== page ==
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Laparoscopy

Laparoscopy is an operation to look inside your tummy (abdomen). Doctors use it to look directly at your gallbladder to see any signs of cancer.

They also want to try to work out how big the cancer is and whether it has spread.

Your surgeon puts a thin tube with a light and a camera (laparoscope) through one or more small cuts in your abdomen. They check the gallbladder and the area around it. They might also take tissue samples (biopsies).

Diagram showing the position of the gallbladder and bile ducts

Before your laparoscopy

You might have some tests to make sure you are fit enough for the procedure. A nurse weighs you and takes your blood pressure, pulse and temperature. You might also have blood tests, a heart trace (ECG) and a chest x-ray. 

You can ask any questions you might have and sign the consent form.

Tell your doctor if you’re taking medicine that changes how your blood clots. Your doctor will tell you if you need to stop your medicines or change the dose before the laparoscopy.

You can’t eat for 6 hours before the operation. You might be able to have water for up to 2 hours beforehand. The hospital staff will give you instructions about this.

Tell your doctor if not eating could be a problem for you, for example if you have diabetes.

Having a laparoscopy

You have the operation under general anaesthetic. It takes about half an hour.

The surgeon usually makes 2 or 3 small cuts. One cut is in or near your tummy button. You also have them on one or both sides of your abdomen

The surgeon puts a gas (carbon dioxide) into your abdomen. This makes it easier for them to see the organs there, including the liver, stomach, gallbladder and others. They put a thin tube with a light and camera attached through one of the cuts. The pictures from this are displayed on a TV screen they can see. They put surgical instruments through the other cuts.

They look for signs of cancer in your lymph nodes and the surfaces of organs. They also take samples of tissue (biopsies) and fluid to send to the laboratory.

Then your surgeon removes the gas tube and instruments and stitches the small holes.

If you have gallstones or an inflamed gallbladder, your surgeon might remove your gallbladder. This operation is called a cholecystectomy.

After the laparoscopy

You’ll wake up in the recovery area and then go back to the ward. You might have fluids through a drip in the back of your hand or arm. Once you’re awake and drinking, your nurse takes the drip out. You should be able to eat and drink normally once you feel able to.

You might have some pain in your abdomen for a few days. You might also have some shoulder pain for a day or two due to the gas in your abdomen.

You usually have paper stitches over the wounds (Steri-Strips) or dissolvable stitches. You also have a waterproof dressing over them. You can shower or bathe as usual. You can soak off the dressing and paper stitches 5 days after your operation if they haven’t fallen off already.

Getting your results

You should get your results within 1 or 2 weeks at a follow up appointment.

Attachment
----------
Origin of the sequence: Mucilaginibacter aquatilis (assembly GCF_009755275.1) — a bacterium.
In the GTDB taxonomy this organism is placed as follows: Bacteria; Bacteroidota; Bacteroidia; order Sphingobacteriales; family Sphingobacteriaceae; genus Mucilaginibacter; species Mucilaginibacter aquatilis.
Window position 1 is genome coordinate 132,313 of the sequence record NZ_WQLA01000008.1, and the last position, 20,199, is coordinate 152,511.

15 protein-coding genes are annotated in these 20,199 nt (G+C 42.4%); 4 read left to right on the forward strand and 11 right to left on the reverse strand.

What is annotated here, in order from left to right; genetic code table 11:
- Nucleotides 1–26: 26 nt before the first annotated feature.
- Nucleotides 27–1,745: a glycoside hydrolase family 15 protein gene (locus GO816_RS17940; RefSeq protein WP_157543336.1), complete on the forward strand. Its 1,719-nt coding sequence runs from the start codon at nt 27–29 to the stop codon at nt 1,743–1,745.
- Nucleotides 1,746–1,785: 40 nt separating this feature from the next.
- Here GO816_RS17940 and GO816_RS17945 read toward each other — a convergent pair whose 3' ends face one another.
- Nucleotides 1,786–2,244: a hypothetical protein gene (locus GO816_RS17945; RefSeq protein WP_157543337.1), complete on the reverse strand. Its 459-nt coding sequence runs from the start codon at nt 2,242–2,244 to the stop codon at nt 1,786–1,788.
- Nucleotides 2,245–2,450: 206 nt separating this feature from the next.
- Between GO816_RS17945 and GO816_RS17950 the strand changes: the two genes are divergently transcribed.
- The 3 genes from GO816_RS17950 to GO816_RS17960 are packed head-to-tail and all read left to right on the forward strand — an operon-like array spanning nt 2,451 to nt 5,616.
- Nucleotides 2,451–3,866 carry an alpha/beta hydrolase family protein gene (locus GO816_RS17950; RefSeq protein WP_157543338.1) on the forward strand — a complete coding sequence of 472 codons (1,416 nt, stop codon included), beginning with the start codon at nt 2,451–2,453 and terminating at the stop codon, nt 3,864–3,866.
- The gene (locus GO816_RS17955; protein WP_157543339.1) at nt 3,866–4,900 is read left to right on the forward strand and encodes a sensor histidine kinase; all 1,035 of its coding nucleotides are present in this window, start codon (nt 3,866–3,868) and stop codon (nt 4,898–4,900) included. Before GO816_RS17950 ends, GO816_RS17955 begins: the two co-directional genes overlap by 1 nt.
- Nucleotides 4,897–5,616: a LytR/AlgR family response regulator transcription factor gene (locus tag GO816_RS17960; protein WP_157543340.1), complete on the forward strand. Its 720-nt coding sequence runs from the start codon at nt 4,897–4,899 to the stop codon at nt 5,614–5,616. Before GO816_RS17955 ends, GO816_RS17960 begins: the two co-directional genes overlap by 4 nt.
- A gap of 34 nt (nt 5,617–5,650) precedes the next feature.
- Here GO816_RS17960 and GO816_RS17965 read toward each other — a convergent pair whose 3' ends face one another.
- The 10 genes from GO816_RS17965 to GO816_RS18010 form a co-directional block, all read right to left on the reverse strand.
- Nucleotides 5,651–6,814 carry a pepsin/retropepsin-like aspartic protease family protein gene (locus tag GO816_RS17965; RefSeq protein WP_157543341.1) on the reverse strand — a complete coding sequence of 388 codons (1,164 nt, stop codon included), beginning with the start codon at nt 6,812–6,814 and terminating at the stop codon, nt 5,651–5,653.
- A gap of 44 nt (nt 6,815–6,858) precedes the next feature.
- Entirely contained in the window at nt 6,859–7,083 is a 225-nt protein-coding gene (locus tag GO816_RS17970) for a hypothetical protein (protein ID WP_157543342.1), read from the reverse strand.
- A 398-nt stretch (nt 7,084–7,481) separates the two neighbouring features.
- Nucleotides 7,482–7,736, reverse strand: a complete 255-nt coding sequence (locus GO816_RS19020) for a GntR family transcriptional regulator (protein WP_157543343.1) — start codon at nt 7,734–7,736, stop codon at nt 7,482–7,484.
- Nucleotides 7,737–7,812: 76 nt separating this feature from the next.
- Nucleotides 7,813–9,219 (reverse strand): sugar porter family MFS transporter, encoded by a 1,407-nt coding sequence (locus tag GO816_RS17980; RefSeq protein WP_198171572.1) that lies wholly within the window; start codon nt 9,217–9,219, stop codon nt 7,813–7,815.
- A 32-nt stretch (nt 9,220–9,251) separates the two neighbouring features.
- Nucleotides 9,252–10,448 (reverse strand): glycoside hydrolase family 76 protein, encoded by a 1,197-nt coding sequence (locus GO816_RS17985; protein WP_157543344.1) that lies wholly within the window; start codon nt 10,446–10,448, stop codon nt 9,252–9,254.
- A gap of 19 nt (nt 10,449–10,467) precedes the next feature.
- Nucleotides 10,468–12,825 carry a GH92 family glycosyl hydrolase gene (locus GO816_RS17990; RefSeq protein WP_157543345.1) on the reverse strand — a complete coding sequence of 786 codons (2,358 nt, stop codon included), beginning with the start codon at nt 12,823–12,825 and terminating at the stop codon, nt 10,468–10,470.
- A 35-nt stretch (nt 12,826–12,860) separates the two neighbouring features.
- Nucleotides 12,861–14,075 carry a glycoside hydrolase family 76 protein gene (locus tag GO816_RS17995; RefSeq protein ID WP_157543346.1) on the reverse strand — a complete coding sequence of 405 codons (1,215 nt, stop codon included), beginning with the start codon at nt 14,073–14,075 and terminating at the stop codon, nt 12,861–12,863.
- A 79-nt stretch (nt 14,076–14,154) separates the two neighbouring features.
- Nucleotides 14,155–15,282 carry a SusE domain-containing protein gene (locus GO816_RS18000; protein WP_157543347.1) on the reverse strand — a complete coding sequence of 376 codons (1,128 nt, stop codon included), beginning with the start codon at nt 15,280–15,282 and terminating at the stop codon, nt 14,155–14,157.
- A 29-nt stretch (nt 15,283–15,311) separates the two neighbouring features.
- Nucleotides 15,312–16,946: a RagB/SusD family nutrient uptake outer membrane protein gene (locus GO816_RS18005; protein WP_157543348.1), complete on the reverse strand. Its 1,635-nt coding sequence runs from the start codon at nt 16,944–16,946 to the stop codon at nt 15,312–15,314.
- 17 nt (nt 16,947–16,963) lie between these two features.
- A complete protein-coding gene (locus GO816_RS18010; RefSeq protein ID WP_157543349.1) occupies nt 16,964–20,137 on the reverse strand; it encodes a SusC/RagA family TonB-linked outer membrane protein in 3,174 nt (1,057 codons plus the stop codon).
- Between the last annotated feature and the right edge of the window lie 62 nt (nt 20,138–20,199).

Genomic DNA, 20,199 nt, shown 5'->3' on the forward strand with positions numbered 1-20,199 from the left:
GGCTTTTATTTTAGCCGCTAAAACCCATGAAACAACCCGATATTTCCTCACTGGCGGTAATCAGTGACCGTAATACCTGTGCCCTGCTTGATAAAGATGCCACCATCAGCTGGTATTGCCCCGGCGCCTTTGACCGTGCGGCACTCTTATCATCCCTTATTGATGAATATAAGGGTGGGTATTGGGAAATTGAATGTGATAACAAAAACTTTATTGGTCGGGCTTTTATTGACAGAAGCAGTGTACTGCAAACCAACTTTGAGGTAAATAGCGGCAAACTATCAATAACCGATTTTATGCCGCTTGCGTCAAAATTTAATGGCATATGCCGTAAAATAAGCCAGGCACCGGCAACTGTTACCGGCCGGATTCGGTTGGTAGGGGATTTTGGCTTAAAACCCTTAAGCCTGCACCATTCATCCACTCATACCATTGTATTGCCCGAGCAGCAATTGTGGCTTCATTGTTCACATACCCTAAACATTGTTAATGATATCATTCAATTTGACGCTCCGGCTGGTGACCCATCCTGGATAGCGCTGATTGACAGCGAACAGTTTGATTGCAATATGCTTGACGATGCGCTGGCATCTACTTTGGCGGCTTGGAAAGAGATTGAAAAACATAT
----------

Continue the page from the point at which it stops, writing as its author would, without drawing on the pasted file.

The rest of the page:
Waiting for test results can be a very worrying time. You might have contact details for a specialist nurse who you can contact for information if you need to. It can help to talk to a close friend or relative about how you feel.

You can also contact the Cancer Research UK nurses on freephone 0808 800 4040 for information and support. The lines are open from 9am to 5pm, Monday to Friday.

Contact the doctor who arranged the test if you haven’t heard anything after a couple of weeks.

Possible risks

Most people won’t have problems from this type of operation. Your nurse will tell you what to look out for. They’ll also give you a number to contact if you have any problems.

Your doctor makes sure the benefits of having the operation outweigh the risks, which include:

Wound infection

This is treated with antibiotics.

Bleeding

You may have some bleeding during or after surgery. You might need to have a blood transfusion or another operation.

Blood clot

You may get a blood clot in your legs know as deep vein thrombosis (DVT). To help reduce the risks of blood clots you have to get up shortly after your operation and move around.

Small hole in bowel wall

You may get a small hole (perforation) in your bowel wall. This is extremely rare and is treated with antibiotics and fluids through a drip. Or you may need to have surgery to repair the hole.

When to contact your GP

Contact your GP or the hospital if you have:

  • a high temperature or feel unwell
  • redness or swelling around your wound or if it is leaking fluid
  • pain in your abdomen that is getting worse
  • pain or swelling in one or both legs
Last reviewed: 
09 Jan 2020
  • Biliary cancer: European Society of Medical Oncology clinical practice guidelines for diagnosis, treatment and follow up
    Valle J W and others
    Annals of Oncology, 2016 (supplement 5): v27-v38

  • The Royal Marsden Manual of Clinical Nursing Procedures. 9th Ed.
    Doughty L and Lister S (Eds)
    Wiley Blackwell, 2015.

     

     

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